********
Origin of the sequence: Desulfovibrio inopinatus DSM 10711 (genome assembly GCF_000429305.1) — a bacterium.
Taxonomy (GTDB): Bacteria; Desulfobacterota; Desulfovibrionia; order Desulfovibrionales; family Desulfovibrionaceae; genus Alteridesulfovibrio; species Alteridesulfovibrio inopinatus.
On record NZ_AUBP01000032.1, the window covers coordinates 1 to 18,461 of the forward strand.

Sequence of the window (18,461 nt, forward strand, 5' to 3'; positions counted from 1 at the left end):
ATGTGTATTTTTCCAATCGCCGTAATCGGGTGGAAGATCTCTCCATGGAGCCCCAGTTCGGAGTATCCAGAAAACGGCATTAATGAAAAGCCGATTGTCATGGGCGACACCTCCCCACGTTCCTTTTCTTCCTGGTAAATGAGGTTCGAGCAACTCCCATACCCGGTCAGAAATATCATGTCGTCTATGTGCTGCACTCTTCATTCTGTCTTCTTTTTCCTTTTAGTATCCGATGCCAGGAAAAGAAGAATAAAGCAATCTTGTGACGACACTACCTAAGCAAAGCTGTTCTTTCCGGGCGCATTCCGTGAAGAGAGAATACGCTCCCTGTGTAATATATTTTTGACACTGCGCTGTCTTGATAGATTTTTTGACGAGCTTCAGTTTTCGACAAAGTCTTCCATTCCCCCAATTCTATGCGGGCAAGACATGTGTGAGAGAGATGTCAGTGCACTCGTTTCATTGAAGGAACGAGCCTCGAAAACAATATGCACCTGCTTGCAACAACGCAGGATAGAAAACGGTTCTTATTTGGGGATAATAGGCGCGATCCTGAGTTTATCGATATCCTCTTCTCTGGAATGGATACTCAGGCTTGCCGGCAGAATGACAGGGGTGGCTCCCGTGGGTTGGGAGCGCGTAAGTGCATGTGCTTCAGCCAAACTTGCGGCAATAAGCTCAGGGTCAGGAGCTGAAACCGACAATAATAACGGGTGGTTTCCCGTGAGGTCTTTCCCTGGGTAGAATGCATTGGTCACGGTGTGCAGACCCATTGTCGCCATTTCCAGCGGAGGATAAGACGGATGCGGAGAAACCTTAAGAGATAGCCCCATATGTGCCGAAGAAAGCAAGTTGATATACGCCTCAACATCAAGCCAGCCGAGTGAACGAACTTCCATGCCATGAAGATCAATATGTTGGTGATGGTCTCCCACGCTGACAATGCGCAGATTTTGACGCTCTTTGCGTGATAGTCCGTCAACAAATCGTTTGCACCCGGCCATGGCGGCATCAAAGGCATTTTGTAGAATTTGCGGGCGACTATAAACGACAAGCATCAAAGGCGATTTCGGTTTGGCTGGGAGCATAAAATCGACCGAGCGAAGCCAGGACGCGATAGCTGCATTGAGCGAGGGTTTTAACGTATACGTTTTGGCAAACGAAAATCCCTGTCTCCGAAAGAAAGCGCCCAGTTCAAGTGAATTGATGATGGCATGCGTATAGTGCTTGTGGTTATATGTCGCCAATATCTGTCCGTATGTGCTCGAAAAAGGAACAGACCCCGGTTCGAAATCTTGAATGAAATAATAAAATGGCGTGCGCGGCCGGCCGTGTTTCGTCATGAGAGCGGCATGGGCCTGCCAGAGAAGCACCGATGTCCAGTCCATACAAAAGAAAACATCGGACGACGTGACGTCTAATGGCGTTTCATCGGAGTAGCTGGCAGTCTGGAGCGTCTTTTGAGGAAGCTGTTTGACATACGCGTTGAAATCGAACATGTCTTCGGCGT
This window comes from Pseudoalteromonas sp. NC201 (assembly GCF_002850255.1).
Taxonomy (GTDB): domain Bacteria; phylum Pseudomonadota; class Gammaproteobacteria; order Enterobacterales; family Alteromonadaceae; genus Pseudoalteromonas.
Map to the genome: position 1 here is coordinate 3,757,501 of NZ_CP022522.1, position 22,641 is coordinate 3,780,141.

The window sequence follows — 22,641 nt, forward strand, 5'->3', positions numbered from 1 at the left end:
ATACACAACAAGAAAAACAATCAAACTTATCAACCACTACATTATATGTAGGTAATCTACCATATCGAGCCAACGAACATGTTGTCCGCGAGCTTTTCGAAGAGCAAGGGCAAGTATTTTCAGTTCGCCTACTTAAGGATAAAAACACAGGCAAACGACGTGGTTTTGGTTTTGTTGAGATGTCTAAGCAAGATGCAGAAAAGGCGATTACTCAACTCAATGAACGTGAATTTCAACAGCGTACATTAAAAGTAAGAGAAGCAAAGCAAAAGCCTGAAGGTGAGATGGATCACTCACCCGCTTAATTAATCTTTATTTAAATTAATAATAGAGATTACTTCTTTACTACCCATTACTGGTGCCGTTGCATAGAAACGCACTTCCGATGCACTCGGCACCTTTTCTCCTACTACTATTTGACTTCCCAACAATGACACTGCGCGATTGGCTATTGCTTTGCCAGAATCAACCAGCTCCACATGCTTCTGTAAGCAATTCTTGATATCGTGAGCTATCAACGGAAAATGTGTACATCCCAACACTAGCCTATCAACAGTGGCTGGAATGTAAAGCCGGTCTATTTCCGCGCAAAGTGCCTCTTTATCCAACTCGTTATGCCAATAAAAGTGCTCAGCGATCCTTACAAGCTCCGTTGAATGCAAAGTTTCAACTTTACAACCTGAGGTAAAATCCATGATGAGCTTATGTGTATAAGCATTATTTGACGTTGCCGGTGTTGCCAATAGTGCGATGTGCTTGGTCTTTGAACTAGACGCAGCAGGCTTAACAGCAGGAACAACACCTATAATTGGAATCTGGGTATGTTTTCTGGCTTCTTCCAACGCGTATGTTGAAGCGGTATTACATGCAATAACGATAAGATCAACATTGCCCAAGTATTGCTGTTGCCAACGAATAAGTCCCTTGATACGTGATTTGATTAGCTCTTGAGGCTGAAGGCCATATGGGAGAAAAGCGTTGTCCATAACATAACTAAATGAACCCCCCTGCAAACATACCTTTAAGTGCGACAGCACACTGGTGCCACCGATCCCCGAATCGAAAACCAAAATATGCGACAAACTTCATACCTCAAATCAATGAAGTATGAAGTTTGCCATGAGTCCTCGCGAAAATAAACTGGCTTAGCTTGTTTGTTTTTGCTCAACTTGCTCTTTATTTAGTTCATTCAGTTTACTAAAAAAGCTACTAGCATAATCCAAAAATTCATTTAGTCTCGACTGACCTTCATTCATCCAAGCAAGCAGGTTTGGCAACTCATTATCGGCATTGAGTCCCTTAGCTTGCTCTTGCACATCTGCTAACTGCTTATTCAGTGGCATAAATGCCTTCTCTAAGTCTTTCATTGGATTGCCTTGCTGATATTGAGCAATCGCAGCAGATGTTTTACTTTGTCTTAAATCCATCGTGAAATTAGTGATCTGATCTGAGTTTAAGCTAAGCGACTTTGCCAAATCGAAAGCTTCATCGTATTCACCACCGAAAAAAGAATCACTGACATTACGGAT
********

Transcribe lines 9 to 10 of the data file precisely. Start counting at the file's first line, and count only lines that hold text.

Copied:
The window sequence follows — 22,641 nt, forward strand, 5'->3', positions numbered from 1 at the left end:
ATACACAACAAGAAAAACAATCAAACTTATCAACCACTACATTATATGTAGGTAATCTACCATATCGAGCCAACGAACATGTTGTCCGCGAGCTTTTCGAAGAGCAAGGGCAAGTATTTTCAGTTCGCCTACTTAAGGATAAAAACACAGGCAAACGACGTGGTTTTGGTTTTGTTGAGATGTCTAAGCAAGATGCAGAAAAGGCGATTACTCAACTCAATGAACGTGAATTTCAACAGCGTACATTAAAAGTAAGAGAAGCAAAGCAAAAGCCTGAAGGTGAGATGGATCACTCACCCGCTTAATTAATCTTTATTTAAATTAATAATAGAGATTACTTCTTTACTACCCATTACTGGTGCCGTTGCATAGAAACGCACTTCCGATGCACTCGGCACCTTTTCTCCTACTACTATTTGACTTCCCAACAATGACACTGCGCGATTGGCTATTGCTTTGCCAGAATCAACCAGCTCCACATGCTTCTGTAAGCAATTCTTGATATCGTGAGCTATCAACGGAAAATGTGTACATCCCAACACTAGCCTATCAACAGTGGCTGGAATGTAAAGCCGGTCTATTTCCGCGCAAAGTGCCTCTTTATCCAACTCGTTATGCCAATAAAAGTGCTCAGCGATCCTTACAAGCTCCGTTGAATGCAAAGTTTCAACTTTACAACCTGAGGTAAAATCCATGATGAGCTTATGTGTATAAGCATTATTTGACGTTGCCGGTGTTGCCAATAGTGCGATGTGCTTGGTCTTTGAACTAGACGCAGCAGGCTTAACAGCAGGAACAACACCTATAATTGGAATCTGGGTATGTTTTCTGGCTTCTTCCAACGCGTATGTTGAAGCGGTATTACATGCAATAACGATAAGATCAACATTGCCCAAGTATTGCTGTTGCCAACGAATAAGTCCCTTGATACGTGATTTGATTAGCTCTTGAGGCTGAAGGCCATATGGGAGAAAAGCGTTGTCCATAACATAACTAAATGAACCCCCCTGCAAACATACCTTTAAGTGCGACAGCACACTGGTGCCACCGATCCCCGAATCGAAAACCAAAATATGCGACAAACTTCATACCTCAAATCAATGAAGTATGAAGTTTGCCATGAGTCCTCGCGAAAATAAACTGGCTTAGCTTGTTTGTTTTTGCTCAACTTGCTCTTTATTTAGTTCATTCAGTTTACTAAAAAAGCTACTAGCATAATCCAAAAATTCATTTAGTCTCGACTGACCTTCATTCATCCAAGCAAGCAGGTTTGGCAACTCATTATCGGCATTGAGTCCCTTAGCTTGCTCTTGCACATCTGCTAACTGCTTATTCAGTGGCATAAATGCCTTCTCTAAGTCTTTCATTGGATTGCCTTGCTGATATTGAGCAATCGCAGCAGATGTTTTACTTTGTCTTAAATCCATCGTGAAATTAGTGATCTGATCTGAGTTTAAGCTAAGCGACTTTGCCAAATCGAAAGCTTCATCGTATTCACCACCGAAAAAAGAATCACTGACATTACGGAT